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计算机学科论文怎么写 Introduction To Wireless Sensor Networks

 

Recent researches and advancement in the wireless communication and electronics field have led to the development of low-cost, low power sensor nodes which are small in size and can communicate with each other even at short distances. These small size sensor nodes, which consist of sensing, communicating and data processing capabilities, give the idea of sensor networks. Wireless sensor networks represent great improvement over traditional networks.

A sensor network is composed of large number of sensor nodes which are distributed in the wireless environment. This feature allows a random distribution of the nodes in the disaster relief operations or inaccessible terrains. Another unique feature of sensor nodes is the cooperative effort of sensor nodes. It means that sensor nodes perform distributed operation and co-operate each other to perform a single task. Sensor nodes in the WSN are fitted with an onboard processor. Instead, of sending raw data to the nodes responsible for fusion, they use their processing capabilities to carry out simple computations locally and transmits only the required and partially processed data. [1]

Thus due to these features of wireless sensor networks they have a wide range of applications [2]. These applications [3] include environmental control such as fire fighting or marine ground floor erosion, also installing sensors on bridges or buildings to understand earthquake vibration patterns, surveillance tasks of many kinds like intruder surveillance in premises, etc. Also classes of applications include car-to-car or in-car communication. The possibilities abound — sensor networks could potentially become a disruptive technology when the basic size and cost problems are solved.

As sensor networks are infrastructure less networks similar is the case with mobile Ad-hoc Networks (MANETS). These both types of networks looks to be same in properties but there are a lot of differences between them. The Comparison between Sensor networks and MANETS can be explained as follows:-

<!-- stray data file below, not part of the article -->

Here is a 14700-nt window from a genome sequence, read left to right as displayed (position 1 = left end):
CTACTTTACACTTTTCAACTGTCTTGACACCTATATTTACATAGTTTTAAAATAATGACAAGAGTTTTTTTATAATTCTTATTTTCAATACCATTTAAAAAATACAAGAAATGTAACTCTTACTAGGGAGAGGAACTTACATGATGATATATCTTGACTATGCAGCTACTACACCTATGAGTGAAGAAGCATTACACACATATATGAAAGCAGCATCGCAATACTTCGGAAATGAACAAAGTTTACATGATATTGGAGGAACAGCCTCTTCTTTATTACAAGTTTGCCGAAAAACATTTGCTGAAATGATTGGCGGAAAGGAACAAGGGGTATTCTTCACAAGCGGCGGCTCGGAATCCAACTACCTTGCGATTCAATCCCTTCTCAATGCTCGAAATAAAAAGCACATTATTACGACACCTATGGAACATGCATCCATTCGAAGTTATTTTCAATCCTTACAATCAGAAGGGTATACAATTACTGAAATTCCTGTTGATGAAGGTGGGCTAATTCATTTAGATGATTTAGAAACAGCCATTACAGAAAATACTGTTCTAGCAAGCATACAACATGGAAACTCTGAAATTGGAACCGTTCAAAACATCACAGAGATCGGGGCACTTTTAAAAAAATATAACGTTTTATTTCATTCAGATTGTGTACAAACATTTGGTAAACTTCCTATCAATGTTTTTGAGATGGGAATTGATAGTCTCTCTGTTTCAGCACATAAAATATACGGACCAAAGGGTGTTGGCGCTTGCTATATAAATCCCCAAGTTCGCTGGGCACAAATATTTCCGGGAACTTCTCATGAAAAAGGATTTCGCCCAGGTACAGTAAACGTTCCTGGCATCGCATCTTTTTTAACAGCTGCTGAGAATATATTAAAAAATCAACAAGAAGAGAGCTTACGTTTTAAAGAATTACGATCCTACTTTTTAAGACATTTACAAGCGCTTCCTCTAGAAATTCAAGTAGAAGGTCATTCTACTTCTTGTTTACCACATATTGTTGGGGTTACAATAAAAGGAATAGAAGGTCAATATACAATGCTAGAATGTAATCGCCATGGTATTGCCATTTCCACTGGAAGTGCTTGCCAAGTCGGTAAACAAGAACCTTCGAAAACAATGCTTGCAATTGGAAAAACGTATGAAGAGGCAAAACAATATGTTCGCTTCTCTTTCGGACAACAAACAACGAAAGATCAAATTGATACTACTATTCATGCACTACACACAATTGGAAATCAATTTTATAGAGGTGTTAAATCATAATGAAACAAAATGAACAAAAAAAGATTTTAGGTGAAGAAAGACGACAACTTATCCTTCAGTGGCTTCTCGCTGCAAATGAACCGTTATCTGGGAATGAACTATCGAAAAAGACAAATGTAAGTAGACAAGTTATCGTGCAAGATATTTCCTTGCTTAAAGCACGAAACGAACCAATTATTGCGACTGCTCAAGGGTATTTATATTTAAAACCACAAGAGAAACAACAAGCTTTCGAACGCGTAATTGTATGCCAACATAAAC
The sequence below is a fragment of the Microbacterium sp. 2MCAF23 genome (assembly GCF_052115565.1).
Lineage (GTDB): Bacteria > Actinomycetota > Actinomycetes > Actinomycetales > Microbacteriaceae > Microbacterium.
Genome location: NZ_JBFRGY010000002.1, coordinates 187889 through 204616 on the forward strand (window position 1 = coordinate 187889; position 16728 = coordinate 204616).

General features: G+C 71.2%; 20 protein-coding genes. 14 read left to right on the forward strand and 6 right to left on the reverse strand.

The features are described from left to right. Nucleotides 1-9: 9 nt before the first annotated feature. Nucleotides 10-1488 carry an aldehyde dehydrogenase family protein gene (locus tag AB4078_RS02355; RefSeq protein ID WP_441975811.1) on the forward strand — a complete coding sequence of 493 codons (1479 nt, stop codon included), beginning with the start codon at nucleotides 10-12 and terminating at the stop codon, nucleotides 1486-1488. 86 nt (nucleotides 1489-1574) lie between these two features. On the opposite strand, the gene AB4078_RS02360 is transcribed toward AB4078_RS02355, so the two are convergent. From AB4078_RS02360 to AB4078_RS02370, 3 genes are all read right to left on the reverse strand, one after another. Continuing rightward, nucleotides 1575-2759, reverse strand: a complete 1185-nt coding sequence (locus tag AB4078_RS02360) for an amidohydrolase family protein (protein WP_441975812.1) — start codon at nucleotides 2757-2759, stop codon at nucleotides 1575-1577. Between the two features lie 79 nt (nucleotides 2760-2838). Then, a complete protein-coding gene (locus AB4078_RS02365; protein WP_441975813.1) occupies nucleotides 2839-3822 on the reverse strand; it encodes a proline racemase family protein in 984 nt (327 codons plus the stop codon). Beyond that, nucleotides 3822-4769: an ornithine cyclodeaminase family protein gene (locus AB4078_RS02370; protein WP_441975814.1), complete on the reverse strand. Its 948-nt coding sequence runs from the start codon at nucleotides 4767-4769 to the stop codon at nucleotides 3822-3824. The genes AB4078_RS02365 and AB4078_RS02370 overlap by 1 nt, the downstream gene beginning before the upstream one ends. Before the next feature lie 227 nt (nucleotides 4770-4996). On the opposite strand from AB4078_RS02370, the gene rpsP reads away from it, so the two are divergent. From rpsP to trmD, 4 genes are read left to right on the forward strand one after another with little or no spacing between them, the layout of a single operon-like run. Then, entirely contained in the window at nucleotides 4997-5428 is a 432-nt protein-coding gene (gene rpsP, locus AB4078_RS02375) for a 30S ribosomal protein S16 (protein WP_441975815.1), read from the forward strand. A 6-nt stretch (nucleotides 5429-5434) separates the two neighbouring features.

1.2 Comparison of MANETS and Wireless Sensor Networks (WSN) [4]

MANETS (Mobile Ad-hoc Networks) and sensor networks are two classes of the wireless Ad-hoc networks with resource constraints. MANETS typically consist of devices that have high Capabilities, mobile and operate in coalitions.

Sensor networks are typically deployed in specific geographical regions for tracking, monitoring and sensing the surrounding environment. Both these wireless networks are characterized by their Ad-hoc nature that lack pre-deployed infrastructure for computing and communication. Both Share some characteristics like network topology is not fix, power is an expensive resource and nodes in the network are connected to each other by wireless communication links. WSNs differ in many fundamental ways from MANETS as mentioned below.

Sensor networks are mainly used to collect information while MANETS are designed for distributed computing rather than information gathering.

Sensor nodes in the sensor networks mainly follow broadcast communication technology but most MANETS are based on point-to-point communications.

The number of nodes in sensor networks can be higher in several orders than that in MANETS.

Sensor nodes may not have global identification (ID) because of large number of sensor nodes and large overhead while nodes in MANETS have global-ID.

Sensor nodes are much cheaper than nodes in a MANET and are usually deployed in thousands.

Sensor nodes are limited in computational capacities, memory and power whereas nodes in a MANET can be recharged somehow.

Usually, sensors are deployed once in their lifetime, while nodes in MANETS move really in an Ad-hoc manner.

Sensor nodes are much more limited in their computation and communication capabilities than their MANET counterparts due to their low cost.

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